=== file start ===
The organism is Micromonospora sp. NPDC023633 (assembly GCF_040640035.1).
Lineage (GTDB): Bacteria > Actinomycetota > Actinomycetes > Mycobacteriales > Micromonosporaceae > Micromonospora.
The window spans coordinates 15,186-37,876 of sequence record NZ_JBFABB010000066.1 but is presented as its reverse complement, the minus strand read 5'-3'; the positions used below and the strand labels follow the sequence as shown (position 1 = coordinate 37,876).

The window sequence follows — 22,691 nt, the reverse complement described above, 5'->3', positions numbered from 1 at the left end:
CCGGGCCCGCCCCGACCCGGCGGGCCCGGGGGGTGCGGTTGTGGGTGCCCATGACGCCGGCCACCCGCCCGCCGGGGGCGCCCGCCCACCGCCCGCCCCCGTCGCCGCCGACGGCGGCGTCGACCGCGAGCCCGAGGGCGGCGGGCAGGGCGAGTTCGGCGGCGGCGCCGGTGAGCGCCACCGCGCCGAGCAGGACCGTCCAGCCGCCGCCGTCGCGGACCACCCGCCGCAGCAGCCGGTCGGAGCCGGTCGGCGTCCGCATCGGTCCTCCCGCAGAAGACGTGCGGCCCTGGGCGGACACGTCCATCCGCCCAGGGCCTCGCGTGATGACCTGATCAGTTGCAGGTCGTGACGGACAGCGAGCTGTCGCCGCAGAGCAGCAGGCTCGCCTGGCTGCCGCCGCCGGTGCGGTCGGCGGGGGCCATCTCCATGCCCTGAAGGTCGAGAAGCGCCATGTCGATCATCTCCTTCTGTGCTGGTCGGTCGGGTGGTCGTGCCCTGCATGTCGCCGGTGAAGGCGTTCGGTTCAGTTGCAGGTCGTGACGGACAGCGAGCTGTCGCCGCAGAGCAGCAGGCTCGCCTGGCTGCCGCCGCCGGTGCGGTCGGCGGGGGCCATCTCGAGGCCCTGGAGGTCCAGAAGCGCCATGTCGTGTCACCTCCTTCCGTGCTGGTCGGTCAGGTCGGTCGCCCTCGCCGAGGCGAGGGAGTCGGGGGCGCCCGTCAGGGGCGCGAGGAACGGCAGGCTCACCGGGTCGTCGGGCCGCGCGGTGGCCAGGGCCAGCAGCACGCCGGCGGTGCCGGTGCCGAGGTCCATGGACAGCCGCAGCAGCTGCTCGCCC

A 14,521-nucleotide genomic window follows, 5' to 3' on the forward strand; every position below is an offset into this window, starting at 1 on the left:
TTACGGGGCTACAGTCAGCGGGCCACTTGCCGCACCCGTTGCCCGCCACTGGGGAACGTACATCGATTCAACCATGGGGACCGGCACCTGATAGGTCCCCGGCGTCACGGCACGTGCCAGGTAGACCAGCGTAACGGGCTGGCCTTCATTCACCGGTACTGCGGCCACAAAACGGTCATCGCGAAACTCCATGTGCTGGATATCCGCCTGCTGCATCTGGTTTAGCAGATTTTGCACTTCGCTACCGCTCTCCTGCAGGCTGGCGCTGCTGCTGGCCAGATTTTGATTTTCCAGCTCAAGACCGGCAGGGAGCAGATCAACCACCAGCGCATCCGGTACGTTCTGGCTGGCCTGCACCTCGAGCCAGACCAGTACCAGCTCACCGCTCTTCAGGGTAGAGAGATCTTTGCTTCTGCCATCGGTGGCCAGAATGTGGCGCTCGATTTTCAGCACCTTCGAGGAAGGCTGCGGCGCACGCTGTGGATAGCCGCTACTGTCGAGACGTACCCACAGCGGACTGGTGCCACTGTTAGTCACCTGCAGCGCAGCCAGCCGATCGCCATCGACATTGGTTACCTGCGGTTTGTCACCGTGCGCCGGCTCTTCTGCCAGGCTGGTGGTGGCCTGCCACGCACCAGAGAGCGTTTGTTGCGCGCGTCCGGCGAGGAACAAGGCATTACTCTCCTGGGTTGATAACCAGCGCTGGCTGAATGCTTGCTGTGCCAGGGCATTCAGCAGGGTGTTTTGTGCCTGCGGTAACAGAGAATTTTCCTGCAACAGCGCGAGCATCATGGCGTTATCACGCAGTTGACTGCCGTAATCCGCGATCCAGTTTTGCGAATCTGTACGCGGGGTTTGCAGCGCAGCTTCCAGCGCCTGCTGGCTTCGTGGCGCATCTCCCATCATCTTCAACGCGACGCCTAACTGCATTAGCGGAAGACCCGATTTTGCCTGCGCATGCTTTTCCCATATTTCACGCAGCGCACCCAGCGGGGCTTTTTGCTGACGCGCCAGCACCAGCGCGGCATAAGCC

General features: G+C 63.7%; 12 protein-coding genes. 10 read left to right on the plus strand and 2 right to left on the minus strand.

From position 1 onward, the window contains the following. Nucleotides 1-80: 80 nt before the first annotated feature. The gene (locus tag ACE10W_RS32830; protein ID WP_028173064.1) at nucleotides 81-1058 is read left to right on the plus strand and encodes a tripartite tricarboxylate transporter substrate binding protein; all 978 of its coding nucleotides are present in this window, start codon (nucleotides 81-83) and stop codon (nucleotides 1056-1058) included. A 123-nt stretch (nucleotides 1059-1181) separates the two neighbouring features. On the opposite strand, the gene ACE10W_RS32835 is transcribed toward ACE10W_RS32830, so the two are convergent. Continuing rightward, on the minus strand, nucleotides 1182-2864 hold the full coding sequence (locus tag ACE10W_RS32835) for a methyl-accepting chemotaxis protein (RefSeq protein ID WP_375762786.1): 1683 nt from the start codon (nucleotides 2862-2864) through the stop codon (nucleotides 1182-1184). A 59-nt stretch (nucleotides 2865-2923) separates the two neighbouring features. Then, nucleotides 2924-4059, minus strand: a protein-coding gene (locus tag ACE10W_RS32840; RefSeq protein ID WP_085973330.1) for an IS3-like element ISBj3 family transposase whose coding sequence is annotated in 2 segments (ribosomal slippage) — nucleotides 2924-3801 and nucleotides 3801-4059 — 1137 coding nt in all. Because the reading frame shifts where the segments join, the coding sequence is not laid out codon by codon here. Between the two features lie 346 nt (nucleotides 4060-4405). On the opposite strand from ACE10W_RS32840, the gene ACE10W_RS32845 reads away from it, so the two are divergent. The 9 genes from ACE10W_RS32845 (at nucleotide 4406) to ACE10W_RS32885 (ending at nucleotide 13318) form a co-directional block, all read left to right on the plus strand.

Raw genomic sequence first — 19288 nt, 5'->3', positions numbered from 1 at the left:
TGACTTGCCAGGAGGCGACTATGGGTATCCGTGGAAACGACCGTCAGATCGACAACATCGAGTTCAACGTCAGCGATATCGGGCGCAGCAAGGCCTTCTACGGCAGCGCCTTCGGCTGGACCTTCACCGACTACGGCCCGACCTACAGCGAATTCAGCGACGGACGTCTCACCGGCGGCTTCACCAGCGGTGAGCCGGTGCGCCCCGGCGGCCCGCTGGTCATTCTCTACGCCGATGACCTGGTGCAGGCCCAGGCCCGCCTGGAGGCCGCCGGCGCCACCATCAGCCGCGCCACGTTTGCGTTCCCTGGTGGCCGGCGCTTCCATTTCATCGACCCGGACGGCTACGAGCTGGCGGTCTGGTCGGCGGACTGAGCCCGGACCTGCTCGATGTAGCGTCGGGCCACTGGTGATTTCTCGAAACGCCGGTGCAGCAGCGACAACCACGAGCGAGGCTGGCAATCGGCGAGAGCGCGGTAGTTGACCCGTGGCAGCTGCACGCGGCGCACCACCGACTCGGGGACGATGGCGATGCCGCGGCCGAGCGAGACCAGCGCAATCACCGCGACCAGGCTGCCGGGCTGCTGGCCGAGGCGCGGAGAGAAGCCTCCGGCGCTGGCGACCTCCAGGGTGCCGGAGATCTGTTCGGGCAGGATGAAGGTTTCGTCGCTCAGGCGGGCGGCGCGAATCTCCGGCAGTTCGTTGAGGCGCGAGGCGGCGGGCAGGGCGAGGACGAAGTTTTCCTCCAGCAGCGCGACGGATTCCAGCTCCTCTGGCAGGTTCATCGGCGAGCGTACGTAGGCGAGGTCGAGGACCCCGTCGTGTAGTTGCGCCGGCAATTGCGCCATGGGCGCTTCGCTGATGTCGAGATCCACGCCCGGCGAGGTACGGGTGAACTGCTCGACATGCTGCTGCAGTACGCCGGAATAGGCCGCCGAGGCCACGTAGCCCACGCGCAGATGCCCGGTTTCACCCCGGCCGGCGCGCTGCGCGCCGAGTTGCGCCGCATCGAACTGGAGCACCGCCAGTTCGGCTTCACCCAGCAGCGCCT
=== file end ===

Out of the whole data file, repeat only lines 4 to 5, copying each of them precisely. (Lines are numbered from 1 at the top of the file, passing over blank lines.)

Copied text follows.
The window sequence follows — 22,691 nt, the reverse complement described above, 5'->3', positions numbered from 1 at the left end:
CCGGGCCCGCCCCGACCCGGCGGGCCCGGGGGGTGCGGTTGTGGGTGCCCATGACGCCGGCCACCCGCCCGCCGGGGGCGCCCGCCCACCGCCCGCCCCCGTCGCCGCCGACGGCGGCGTCGACCGCGAGCCCGAGGGCGGCGGGCAGGGCGAGTTCGGCGGCGGCGCCGGTGAGCGCCACCGCGCCGAGCAGGACCGTCCAGCCGCCGCCGTCGCGGACCACCCGCCGCAGCAGCCGGTCGGAGCCGGTCGGCGTCCGCATCGGTCCTCCCGCAGAAGACGTGCGGCCCTGGGCGGACACGTCCATCCGCCCAGGGCCTCGCGTGATGACCTGATCAGTTGCAGGTCGTGACGGACAGCGAGCTGTCGCCGCAGAGCAGCAGGCTCGCCTGGCTGCCGCCGCCGGTGCGGTCGGCGGGGGCCATCTCCATGCCCTGAAGGTCGAGAAGCGCCATGTCGATCATCTCCTTCTGTGCTGGTCGGTCGGGTGGTCGTGCCCTGCATGTCGCCGGTGAAGGCGTTCGGTTCAGTTGCAGGTCGTGACGGACAGCGAGCTGTCGCCGCAGAGCAGCAGGCTCGCCTGGCTGCCGCCGCCGGTGCGGTCGGCGGGGGCCATCTCGAGGCCCTGGAGGTCCAGAAGCGCCATGTCGTGTCACCTCCTTCCGTGCTGGTCGGTCAGGTCGGTCGCCCTCGCCGAGGCGAGGGAGTCGGGGGCGCCCGTCAGGGGCGCGAGGAACGGCAGGCTCACCGGGTCGTCGGGCCGCGCGGTGGCCAGGGCCAGCAGCACGCCGGCGGTGCCGGTGCCGAGGTCCATGGACAGCCGCAGCAGCTGCTCGCCC